To get the most out of Tidal’s lossless streaming, it’s best to have a nice pair of headphones.

There are two Tidal membership tiers: Premium and HiFi. The standard Tidal Premium membership costs $9.99/mo, and audio quality maxes out at 320kbps via AAC, a lossy file format. You’re granted access to exclusive music, videos, and events as well as Tidal’s self-proclaimed expertly curated editorial. This is great for listeners who don’t need audiophile bells and whistles.

Tidal HiFi is for listeners who take their music quality seriously. The standard Tidal HiFi membership costs $19.99/mo. You get all the same perks as Premium members with the additional benefit of HiFi and Master streaming qualities, addressed above. Both memberships offer 30-day free trials, which may be canceled anytime.

How does Tidal pay artists?

Tidal claims to champion the artist but its payout is measly compared to Qobuz, another hi-res streaming service. That said, it still pays about double what either Google Play Music or Apple Music pays per stream. The most effective way to directly support artists in the age of digital streaming is to attend their shows and buy their merchandise.

Digital Service Provider $ Per Stream
Qobuz $0.04390
Peloton $0.04036
iHeartRadio $0.01426
Amazon Unlimited $0.01175
Napster/Rhapsody $0.01110
24/7 Entertainment GmbH $0.01050
YouTube Red $0.00948
Tidal $0.00927
Deezer $0.00567
Google Play $0.00543
Apple $0.00495
KKBox $0.00435
Amazon Digital Services Inc. $0.00395
Spotify $0.00331
Loen $0.00205
Pandora $0.00155
Vevo $0.00109
Yandex LLC $0.00051
YouTube Content ID $0.00028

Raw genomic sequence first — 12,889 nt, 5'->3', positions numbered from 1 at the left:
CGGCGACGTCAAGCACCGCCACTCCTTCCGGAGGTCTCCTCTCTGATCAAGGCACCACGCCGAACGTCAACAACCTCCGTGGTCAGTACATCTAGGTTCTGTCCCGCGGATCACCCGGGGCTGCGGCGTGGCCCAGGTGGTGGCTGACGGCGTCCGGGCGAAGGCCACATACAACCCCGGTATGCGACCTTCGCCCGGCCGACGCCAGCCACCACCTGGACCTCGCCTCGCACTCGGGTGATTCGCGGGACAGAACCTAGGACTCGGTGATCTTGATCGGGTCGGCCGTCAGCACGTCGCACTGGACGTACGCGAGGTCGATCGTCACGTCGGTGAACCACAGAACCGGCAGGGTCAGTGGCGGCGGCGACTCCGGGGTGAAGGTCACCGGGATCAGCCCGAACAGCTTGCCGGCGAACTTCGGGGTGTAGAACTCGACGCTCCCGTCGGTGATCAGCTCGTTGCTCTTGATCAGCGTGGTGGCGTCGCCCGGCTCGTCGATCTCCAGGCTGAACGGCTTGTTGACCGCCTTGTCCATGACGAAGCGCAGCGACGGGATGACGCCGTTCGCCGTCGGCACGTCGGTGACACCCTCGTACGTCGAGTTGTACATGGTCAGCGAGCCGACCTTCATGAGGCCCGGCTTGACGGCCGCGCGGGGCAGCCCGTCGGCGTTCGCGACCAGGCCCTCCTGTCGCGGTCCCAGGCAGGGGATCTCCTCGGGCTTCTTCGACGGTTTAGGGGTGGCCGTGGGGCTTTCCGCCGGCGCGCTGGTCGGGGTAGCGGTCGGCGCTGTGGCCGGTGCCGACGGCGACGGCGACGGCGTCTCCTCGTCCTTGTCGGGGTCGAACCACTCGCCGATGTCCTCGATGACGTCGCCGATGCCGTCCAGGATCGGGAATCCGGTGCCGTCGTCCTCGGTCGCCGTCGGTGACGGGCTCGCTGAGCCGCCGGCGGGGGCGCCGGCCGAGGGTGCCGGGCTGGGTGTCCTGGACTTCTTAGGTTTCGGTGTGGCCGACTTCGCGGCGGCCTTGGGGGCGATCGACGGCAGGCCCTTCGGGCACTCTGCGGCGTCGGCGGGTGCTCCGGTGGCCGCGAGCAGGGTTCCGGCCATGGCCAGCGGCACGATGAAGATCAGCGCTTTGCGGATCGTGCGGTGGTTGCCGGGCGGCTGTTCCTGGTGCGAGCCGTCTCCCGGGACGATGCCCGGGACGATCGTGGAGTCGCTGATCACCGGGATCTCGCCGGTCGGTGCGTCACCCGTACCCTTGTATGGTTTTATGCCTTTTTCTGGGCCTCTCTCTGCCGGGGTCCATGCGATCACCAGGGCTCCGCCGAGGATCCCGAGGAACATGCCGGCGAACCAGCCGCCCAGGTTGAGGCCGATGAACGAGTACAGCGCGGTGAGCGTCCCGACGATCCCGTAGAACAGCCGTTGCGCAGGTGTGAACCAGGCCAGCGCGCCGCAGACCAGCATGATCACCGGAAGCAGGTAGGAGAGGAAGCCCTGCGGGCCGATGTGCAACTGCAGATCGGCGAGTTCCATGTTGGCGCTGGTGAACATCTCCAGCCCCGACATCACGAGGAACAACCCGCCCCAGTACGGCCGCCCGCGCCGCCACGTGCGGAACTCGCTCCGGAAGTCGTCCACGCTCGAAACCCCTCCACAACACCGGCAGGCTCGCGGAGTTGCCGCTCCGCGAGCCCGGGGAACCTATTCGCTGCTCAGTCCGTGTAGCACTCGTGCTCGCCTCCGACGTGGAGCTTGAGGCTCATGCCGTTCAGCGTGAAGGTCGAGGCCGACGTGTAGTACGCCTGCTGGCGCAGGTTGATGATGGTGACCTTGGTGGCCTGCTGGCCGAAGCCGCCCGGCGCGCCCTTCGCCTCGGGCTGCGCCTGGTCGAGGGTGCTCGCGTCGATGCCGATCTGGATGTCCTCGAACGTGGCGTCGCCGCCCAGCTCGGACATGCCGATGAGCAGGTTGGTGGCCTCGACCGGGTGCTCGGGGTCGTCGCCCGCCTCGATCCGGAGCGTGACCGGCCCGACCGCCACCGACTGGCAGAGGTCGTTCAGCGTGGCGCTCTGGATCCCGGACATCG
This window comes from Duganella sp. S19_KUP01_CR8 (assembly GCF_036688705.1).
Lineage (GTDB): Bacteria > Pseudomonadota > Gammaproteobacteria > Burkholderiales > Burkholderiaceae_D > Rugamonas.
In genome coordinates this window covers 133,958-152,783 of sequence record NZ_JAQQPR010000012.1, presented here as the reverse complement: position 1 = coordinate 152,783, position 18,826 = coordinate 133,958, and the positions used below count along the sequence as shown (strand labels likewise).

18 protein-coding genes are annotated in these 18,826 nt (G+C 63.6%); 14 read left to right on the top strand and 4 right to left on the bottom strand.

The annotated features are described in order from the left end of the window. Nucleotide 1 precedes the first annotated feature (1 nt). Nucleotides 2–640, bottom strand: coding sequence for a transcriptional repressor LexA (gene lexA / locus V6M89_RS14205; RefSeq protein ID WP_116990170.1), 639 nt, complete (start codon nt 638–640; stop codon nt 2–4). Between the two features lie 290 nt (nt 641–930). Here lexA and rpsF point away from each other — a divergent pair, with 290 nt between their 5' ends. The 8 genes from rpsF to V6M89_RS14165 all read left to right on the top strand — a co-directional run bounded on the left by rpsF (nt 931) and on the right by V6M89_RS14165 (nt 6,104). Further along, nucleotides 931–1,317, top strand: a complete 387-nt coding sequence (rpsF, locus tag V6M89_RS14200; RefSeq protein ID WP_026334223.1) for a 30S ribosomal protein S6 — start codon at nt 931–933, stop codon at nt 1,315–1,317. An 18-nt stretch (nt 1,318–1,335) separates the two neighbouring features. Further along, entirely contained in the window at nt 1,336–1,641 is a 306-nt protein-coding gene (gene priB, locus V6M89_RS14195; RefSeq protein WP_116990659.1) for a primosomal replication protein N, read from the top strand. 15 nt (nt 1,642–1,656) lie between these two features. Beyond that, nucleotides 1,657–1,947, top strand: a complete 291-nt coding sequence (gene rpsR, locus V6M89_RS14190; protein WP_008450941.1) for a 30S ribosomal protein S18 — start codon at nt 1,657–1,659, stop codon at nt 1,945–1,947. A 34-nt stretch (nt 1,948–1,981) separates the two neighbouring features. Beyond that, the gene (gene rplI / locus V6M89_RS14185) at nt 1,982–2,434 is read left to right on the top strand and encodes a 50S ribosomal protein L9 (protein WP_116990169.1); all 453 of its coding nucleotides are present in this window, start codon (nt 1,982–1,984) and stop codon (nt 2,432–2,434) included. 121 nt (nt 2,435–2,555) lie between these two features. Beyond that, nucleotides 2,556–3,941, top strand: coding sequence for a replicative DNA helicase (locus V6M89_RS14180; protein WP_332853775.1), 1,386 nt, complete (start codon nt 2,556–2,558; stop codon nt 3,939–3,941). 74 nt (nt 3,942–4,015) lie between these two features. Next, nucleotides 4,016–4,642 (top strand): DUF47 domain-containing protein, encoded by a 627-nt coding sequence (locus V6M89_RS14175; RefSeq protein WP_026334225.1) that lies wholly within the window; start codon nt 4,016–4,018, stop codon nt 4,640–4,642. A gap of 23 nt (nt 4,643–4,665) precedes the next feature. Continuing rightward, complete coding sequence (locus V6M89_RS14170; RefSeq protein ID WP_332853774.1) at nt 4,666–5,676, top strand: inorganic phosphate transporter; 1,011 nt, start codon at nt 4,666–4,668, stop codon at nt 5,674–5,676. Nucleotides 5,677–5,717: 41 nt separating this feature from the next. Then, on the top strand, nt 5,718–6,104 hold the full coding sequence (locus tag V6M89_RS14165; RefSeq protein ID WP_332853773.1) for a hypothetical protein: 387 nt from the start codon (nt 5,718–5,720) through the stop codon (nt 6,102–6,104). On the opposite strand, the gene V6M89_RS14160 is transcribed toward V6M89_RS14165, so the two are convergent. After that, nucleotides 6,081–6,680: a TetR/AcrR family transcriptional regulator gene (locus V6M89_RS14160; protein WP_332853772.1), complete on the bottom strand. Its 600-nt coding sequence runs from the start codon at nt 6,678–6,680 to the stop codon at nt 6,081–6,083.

UMA $0.00013

Source: The Trichordist

Is Tidal is worth paying for?

Aerial image of a Google Pixel 3 on a JBL Link bar. The Tidal HiFi app is open on the smartphone.

Tidal lets you cast to smart devices.

This is a widely used platform that has quickly expanded its artist library over the past few years. Its selection is just as competitive as Spotify’s, save for podcasts. If you enjoy the idea of exclusive and early-release content, Tidal makes sense. What’s more, Tidal Rising and credits functionality are both stellar, giving listeners the means of finding hidden gems with minimal effort.

Although $19.99/mo feels like a subscription fee bombshell, it’s a small price to pay for a vast library of FLAC files at your fingertips. To put it into perspective Vulfpeck’s album The Beautiful Game costs $10 on Bandcamp. I’m no mathematician, but buying two albums puts you beyond the monthly cost of a Tidal HiFi membership. If you frequently purchase high-resolution albums, it’s easy to get your money’s worth.

Even if you don’t care much for sound quality and are wishy-washy on exclusive content, the Tidal user experience is fantastic. It didn’t matter whether I was using the desktop or mobile application: its design is great and easy to navigate.

Editor’s note: As of January 5, 2020, Tidal’s $5 for five months of Tidal HiFi is still available. This is an excellent deal for consumers curious about the streaming service but wary of the regular subscription fee.

Drawbacks of Tidal

A screenshot of the Tidal HiFi desktop application with the featured playlists and genres page pulled up.

Tidal lets you explore music based on your mood or activity and integrates social functionality into Instagram and Facebook stories.

A huge strike against Tidal, and why I won’t switch to it from Spotify just yet, is its lack of social features. Again, it added Instagram and Facebook story integration, but lacks native social features as seen on Spotify. I cherish Spotify’s “Friend Activity” column and frequently use it to discover new music. While I loved nearly everything about the interface, I frequently missed creeping through friends’ playlists. This tracks with Tidal’s projected image: it’s not about the listener as an individual as much as it is about the artist-listener relationship. I know plenty of people who couldn’t care less for Spotify’s social features. If that resonates with you, then Tidal is still a great platform.

Additionally, if you’re someone with a large personal library of locally stored files, or find yourself addicted to podcasts, this service isn’t for you. Otherwise, I thoroughly enjoyed my Tidal HiFi trial membership and would feel compelled to switch streaming services if I weren’t already knee-deep in Spotify playlists.

Next: Apple Music review